Maybe you’ve been there before: you bite down on something and you hear a crack! Or maybe your tooth gets damaged in an accident. The problem with a damaged tooth is that it will get worse the longer you procrastinate treating it. The pressure from biting and chewing your food, or even grinding your teeth when you sleep, can cause the crack to grow worse. A worst case scenario is that a piece could eventually break off or the tooth can become so damaged that it can no longer be restored. In most cases, though, those scenarios can be avoided by restoring the cracked tooth. Restoring a damaged tooth gives it protection from further damage and returns the form and function to the tooth.
Full Protection From a Dental Crown
A dental crown is made to completely cap your tooth like a permanent helmet. Depending on the material used to make it, a crown can closely mimic the size, shape, and contour of your tooth to give a natural, lifelike appearance. When placed, the crown is bonded in place over the damaged tooth, permanently covering and protecting it to stop the tooth from fracturing further. Because tooth structure cannot repair itself, like your skin or tissue, a dental crown can help preserve your tooth and restore your bite’s function without having to extract and replace it. Before placing the crown, the inside of the tooth may need to be disinfected.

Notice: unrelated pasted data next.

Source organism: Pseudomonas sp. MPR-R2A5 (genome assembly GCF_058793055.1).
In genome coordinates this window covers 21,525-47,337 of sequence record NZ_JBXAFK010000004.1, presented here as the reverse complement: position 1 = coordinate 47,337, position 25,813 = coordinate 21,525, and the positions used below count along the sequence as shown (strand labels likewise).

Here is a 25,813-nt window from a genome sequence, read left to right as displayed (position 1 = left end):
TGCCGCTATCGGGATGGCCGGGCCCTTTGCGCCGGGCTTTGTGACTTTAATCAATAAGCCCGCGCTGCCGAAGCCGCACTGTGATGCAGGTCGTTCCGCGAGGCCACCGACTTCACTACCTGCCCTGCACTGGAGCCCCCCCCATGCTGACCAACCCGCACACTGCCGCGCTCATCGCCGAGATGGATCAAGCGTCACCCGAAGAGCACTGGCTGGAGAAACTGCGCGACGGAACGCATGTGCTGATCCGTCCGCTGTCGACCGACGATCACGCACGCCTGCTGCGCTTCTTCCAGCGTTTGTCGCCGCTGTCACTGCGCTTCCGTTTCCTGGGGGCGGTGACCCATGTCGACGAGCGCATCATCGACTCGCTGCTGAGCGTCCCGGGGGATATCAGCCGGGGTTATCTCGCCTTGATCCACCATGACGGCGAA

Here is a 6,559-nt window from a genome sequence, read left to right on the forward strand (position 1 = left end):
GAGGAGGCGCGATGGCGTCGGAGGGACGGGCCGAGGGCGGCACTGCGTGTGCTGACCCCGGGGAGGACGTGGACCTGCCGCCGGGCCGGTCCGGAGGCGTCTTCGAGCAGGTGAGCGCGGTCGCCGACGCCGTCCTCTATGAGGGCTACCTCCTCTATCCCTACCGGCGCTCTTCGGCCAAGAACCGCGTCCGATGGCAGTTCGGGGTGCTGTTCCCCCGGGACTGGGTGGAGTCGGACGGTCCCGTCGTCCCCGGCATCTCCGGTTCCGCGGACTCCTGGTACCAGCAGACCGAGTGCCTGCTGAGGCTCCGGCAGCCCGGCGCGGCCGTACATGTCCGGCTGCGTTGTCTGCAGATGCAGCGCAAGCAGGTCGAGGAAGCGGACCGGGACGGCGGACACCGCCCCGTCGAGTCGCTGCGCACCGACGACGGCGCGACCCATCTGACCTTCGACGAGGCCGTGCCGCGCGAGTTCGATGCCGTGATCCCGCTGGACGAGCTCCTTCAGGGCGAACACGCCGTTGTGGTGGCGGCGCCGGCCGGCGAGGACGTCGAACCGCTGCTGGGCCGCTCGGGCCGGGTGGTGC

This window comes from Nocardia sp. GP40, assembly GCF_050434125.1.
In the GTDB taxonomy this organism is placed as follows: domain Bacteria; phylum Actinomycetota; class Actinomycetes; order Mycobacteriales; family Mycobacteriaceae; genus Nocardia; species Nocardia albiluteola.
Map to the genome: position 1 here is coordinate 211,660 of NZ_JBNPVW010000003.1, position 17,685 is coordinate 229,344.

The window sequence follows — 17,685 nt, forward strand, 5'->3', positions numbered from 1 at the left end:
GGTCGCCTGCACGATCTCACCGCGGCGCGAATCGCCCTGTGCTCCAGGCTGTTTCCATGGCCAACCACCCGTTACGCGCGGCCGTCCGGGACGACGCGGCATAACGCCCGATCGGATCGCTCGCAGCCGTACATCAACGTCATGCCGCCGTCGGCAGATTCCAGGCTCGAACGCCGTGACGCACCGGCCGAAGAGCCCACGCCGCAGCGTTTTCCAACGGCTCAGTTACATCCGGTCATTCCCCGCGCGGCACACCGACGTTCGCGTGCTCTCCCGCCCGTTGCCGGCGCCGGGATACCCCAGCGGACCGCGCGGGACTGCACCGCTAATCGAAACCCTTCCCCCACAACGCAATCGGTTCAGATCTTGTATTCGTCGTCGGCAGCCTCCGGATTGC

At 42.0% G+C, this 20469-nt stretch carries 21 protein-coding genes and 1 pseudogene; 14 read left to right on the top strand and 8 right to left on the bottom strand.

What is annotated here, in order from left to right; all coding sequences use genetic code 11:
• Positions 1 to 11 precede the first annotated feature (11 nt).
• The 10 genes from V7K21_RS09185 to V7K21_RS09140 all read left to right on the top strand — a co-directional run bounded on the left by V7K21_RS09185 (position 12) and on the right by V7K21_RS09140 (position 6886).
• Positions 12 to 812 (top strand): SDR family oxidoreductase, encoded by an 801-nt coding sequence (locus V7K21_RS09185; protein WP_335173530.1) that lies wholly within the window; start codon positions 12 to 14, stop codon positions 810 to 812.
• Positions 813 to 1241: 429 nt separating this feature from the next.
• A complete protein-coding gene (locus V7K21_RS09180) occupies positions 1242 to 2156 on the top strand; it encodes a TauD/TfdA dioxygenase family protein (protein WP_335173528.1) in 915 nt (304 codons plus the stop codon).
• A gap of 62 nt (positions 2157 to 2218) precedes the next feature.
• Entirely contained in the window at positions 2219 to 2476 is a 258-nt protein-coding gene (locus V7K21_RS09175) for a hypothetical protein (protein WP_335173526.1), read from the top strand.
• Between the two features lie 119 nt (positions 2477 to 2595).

Minor Damage Repaired With Bonding
Not all cracked teeth require a crown for restoration. For example, if the crack is only minor or only affects the surface of your tooth, a more conservative option like bonding. Cosmetic bonding uses the same resin material used in tooth-colored fillings. The material is applied directly to the outer surface of tooth before being hardened and polished. Correcting minor damage with bonding can restore the tooth’s appearance, as well as the abilities to bite and chew.
Do you have a cracked tooth that needs repair?
A cracked tooth can be restored. To schedule a consultation with Dr. Jones and Dr. Harris of Mansfield Dentist Associates in Mansfield, TX, call (817) 473-6227. We treat patients from the Mansfield, South Arlington, Kennedale, Southeast Ft. Worth, Alvarado, and Midlothian areas.